The Baker County press. (Baker City, Ore.) 2014-current, December 08, 2017, Page 5, Image 5

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    FRIDAY, DECEMBER 8, 2017
THE BAKER COUNTY PRESS — 5
Local
Christmasy recipes for you PD has an
3 large Golden
Delicious apples
peeled,cored, and
finely chopped
12 slices firm
white bread cut
into 1/2 “ pieces
(about 8 cups)
½ cup apple
juice
1 teaspoon
poultry seasoning
1 large egg
Homemade Goodness
¼ cup apple
brandy
By Eileen Driver
3 tablespoons
flour
I’ve always been a
1 can (14.5 oz) chicken
stickler for tradition.
broth
Turkey for Thanksgiving
Preheat oven to 325 de-
and Christmas, Ham for
grees. Rub pork inside and
Easter, Corned Beef for St. out with 1 teaspoon salt
Patrick’s Day, etc. When
and ¼ teaspoon pepper.
others wanted to change
Place pork, rib ends
the traditional holiday
down, in a large roasting
meals I have always been
pan. Roast pork 1 hour.
the one to object.
Meanwhile, in 5-quart
This past year has
dutch oven, melt butter
brought a lot of changes
over medium heat. Add
to my life and I may have
celery and onion and cook,
got my seasonal clock
stirring often, about 10
messed up some, but I
minutes.
have been doing a lot of
Add apples and cook 6
“spring cleaning” and that
to 8 minutes longer, until
included going through all
tender. Remove from heat,
my cookbooks. I have a lot stir in bread, apple juice,
of cookbooks!
poultry seasoning, egg, 1
So to make a long story
teaspoon salt and ¼ tea-
short, the perusal of all
spoon pepper.
these many, many, many
When pork has roasted
recipes has got me wanting for an hour, remove from
to blow tradition out of the oven and turn rib ends up.
water and make a totally
Spoon 4 cups of stuffing
different Christmas Dinner. into roast cavity. (Place
So here goes!
remaining in greased 1
Pork Crown Roast with ½ quart casserole, bake,
Apple Stuffing
uncovered, during last 30
1 (7 lb.) pork rib crown
minutes).
roast, well trimmed
Return pork to oven and
2 ¼ teaspoons salt
continue roasting about
½ plus ⅛ teaspoon pep-
1 hour longer, until meat
per
thermometer inserted be-
6 tablespoons butter
tween two ribs into thick-
4 medium stalks celery
est part of meat registers
finely chopped
155 degrees. If stuffing
1 large onion finely
browns too quickly, cover
chopped
loosely with foil.
Remove from oven,
transfer to platter and let
stand 15 minutes to rise in
temperature to 160 degrees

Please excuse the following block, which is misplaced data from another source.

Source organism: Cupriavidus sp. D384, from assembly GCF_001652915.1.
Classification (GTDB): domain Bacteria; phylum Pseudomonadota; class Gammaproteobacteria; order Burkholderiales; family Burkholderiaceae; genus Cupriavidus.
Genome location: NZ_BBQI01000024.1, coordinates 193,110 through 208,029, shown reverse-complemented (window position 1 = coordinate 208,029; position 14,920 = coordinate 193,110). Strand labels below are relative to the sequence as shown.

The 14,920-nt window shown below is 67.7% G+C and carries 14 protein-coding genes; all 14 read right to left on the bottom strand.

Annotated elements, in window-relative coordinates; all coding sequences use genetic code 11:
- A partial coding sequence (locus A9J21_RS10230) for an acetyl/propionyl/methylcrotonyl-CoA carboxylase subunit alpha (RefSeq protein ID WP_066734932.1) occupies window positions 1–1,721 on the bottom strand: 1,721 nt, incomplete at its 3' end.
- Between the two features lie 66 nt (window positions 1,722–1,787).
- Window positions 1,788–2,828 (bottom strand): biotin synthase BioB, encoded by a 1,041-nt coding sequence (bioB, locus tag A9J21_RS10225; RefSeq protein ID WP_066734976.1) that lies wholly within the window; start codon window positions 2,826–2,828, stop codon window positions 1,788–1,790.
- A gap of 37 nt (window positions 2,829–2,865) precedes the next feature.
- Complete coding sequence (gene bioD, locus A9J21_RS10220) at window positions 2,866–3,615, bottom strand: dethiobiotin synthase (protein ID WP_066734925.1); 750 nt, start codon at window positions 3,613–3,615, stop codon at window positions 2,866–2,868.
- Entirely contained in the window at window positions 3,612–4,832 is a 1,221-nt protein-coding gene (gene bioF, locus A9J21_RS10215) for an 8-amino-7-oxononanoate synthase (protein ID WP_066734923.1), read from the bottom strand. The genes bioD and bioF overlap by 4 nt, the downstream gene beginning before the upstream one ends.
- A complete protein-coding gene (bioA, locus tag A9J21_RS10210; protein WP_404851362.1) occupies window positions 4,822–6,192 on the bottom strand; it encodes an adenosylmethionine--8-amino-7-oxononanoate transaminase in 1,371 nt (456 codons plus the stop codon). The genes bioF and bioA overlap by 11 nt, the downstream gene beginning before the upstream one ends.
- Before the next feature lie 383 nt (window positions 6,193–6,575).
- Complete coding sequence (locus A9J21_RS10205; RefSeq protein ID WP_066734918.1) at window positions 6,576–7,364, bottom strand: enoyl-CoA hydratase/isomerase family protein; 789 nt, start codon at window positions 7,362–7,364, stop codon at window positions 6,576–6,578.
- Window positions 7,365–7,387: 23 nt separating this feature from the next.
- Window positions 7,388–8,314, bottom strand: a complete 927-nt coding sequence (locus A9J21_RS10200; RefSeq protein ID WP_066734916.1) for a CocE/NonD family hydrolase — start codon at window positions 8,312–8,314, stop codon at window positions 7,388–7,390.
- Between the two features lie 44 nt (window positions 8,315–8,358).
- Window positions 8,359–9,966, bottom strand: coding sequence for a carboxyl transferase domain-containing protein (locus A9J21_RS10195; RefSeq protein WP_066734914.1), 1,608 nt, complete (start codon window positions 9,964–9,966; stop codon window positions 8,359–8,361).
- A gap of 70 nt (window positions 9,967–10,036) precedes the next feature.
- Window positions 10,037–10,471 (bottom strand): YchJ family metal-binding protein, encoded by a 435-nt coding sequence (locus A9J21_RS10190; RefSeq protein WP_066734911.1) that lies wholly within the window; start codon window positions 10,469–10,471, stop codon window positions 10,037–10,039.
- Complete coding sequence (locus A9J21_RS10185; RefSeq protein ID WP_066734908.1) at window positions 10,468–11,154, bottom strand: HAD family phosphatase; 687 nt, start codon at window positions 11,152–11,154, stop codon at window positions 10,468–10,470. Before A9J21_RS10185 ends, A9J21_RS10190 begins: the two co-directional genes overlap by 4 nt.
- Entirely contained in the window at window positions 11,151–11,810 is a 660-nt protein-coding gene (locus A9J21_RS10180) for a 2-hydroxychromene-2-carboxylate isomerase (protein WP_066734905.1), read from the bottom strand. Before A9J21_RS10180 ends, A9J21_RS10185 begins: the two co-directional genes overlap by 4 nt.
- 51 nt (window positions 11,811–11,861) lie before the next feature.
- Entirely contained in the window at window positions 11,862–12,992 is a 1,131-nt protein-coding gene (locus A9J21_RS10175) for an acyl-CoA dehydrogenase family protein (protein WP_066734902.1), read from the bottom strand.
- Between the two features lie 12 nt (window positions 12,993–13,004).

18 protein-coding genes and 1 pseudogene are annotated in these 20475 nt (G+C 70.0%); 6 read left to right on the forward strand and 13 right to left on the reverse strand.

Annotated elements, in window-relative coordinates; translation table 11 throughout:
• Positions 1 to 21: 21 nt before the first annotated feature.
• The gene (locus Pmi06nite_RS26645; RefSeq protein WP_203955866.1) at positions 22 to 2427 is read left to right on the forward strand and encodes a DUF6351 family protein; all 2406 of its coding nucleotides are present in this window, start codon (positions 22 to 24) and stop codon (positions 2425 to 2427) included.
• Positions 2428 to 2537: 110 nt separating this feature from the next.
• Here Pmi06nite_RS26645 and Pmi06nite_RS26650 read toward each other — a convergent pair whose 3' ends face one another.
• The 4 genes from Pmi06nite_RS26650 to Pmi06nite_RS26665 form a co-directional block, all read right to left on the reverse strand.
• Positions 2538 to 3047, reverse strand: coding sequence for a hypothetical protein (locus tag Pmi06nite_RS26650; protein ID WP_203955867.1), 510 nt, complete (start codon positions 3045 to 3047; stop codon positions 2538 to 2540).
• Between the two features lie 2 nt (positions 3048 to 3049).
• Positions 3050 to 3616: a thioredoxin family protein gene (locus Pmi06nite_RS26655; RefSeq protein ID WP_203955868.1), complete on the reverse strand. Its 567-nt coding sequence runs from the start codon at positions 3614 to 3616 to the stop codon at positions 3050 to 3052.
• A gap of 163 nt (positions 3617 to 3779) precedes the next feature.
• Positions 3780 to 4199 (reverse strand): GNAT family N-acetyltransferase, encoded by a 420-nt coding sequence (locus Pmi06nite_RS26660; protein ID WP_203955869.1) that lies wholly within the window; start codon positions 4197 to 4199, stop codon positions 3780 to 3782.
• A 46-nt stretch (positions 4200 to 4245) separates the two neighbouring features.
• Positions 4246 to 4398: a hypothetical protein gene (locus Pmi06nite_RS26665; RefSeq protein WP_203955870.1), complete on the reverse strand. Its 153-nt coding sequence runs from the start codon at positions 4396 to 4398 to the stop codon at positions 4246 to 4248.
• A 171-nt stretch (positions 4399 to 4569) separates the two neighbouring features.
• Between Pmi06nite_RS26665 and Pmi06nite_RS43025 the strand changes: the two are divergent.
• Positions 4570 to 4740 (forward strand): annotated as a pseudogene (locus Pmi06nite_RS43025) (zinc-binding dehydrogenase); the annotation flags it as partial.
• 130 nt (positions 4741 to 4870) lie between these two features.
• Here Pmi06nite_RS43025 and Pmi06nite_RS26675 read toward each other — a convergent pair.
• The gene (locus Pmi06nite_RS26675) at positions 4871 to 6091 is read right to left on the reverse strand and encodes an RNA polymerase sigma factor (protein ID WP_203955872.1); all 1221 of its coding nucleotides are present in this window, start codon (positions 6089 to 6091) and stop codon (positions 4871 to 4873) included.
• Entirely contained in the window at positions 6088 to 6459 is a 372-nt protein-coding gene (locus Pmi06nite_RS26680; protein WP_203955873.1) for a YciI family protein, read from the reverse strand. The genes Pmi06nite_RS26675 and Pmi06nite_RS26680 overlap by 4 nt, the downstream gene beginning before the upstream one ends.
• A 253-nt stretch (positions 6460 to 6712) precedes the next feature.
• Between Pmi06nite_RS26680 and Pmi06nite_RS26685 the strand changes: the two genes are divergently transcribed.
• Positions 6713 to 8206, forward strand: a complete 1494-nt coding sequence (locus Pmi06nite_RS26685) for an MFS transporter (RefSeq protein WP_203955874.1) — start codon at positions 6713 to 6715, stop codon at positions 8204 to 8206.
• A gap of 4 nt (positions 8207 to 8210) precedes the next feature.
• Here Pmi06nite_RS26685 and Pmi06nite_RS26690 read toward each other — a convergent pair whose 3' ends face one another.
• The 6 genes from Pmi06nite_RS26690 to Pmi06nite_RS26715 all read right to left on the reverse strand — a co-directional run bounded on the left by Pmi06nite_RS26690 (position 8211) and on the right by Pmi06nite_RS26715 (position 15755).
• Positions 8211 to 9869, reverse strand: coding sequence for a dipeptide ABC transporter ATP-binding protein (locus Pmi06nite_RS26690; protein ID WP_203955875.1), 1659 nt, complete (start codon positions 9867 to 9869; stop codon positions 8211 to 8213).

and to set juices.
Meanwhile prepare
gravy. Pour pan drippings
into medium bowl, set pan
aside. Let Stand until fat
separates from juices.
Spoon 3 tablespoons
fat from drippings, ( add
melted butter if necessary
to get 3 tablespoons) into
2 quart sauce pan. Add
apple brandy to roasting
pan and stir around until
brown bits are loosened.
Add to pork juices in bowl.
Into fat in saucepan, stir
flour, remaining salt and
pepper; cook over medium
heat, stirring, 1 minute.
Gradually stir in meat
juices and chicken broth,
cook, stirring until boils
and thickens.
Yum! My mouth is water
just thinking about it. I just
can’t give up my mashed
potatoes, since I love them
so much, So I will just
have to change them up a
bit.
Mashed Root Veg-
etables
2 pounds assorted root
vegetables ( carrots, celery
root, parsnips, white
turnips and/or rutabaga),
peeled, and cut into 1 inch
pieces. (5 cups)
1 pound all purpose
potatoes prepared as above
(3 cups)
2 ½ teaspoons salt
3 tablespoons butter
¼ teaspoon pepper
Pinch nutmeg
In 5-6 quart saucepan
combine root vegetables,
potatoes, 2 teaspoons salt
and enough water to cover:
heat to boiling over high
heat.
Reduce heat to medium
and cook 15 minutes or
until tender. Drain.
Return vegetables to
pan; add butter, pepper
and ½ teaspoon salt. Mash
with potato masher until
smooth. Spoon mixture
into 1 ½ quart casserole,
cool slightly.
Preheat oven to 350
degrees. Cover casserole
and bake 30 minutes, or
heated through. Sprinkle
with nutmeg.
To shake things up even
more it’s out with the green
bean casserole, which I
love but my husband does
not, and in with the aspara-
gus. This recipe makes the
perfect asparagus, in my
opinion, warm and soft
(but not mushy) and full of
flavor.
Roasted Garlic Parme-
san Asparagus
2 bunches fresh asparagus
10 garlic cloves minced
6 tablespoons olive oil
Salt and pepper
½ cup freshly grated
parmesan cheese
Bend asparagus gently
until it snaps, discard end
pieces.
Place asparagus spears
onto cookie sheet or roast-
ing pan.
Sprinkle with olive oil,
garlic and salt & pepper.
Toss around to coat.
Line up asparagus in
single layer, sprinkle with
parmesan cheese.
Roast in a preheated 400
degree oven for 15 to 20
minutes or until cooked to
your liking.
Serve at once.
I am looking forward
to cooking some new and
exciting dishes this year. I
also most sincerely want
to Wish
Everyone a Very Merry
Christmas and a New Year
full of Joy and Happiness.
Spay and neuter stats released
Mollie Atwater and
Friends Spay/Neuter
Fund is in its 12th year
of operation and is under
the non-profit umbrella of
Baker County. It continues
to work with the commu-
nity to reduce the number
of unwanted and homeless
cats and dogs in Baker
County and North Powder
by assisting folks with
spay/neuter surgery costs
and providing information
on the benefits of spaying/
neutering one’s animals.
As of December 5, 2017
the Fund has helped 2502
animals: 1,934 cats and
568 dogs. The table below
shows the numbers helped
by town.
Spaying and neuter-
ing feral cats and our pets
makes a huge difference in
the health and well-being
of our community and
our animals. Both males
and females contribute to
unwanted puppies and kit-
tens being born. There-
fore, if these animals had
Submitted Photo.
Mollie Atwater and Friends recently released the above numbers.
not been spayed/neutered
and each had contributed
to a litter of 6 puppies or
kittens, then a minimum of
15,012 animals would have
needed homes over the last
12 years. This would have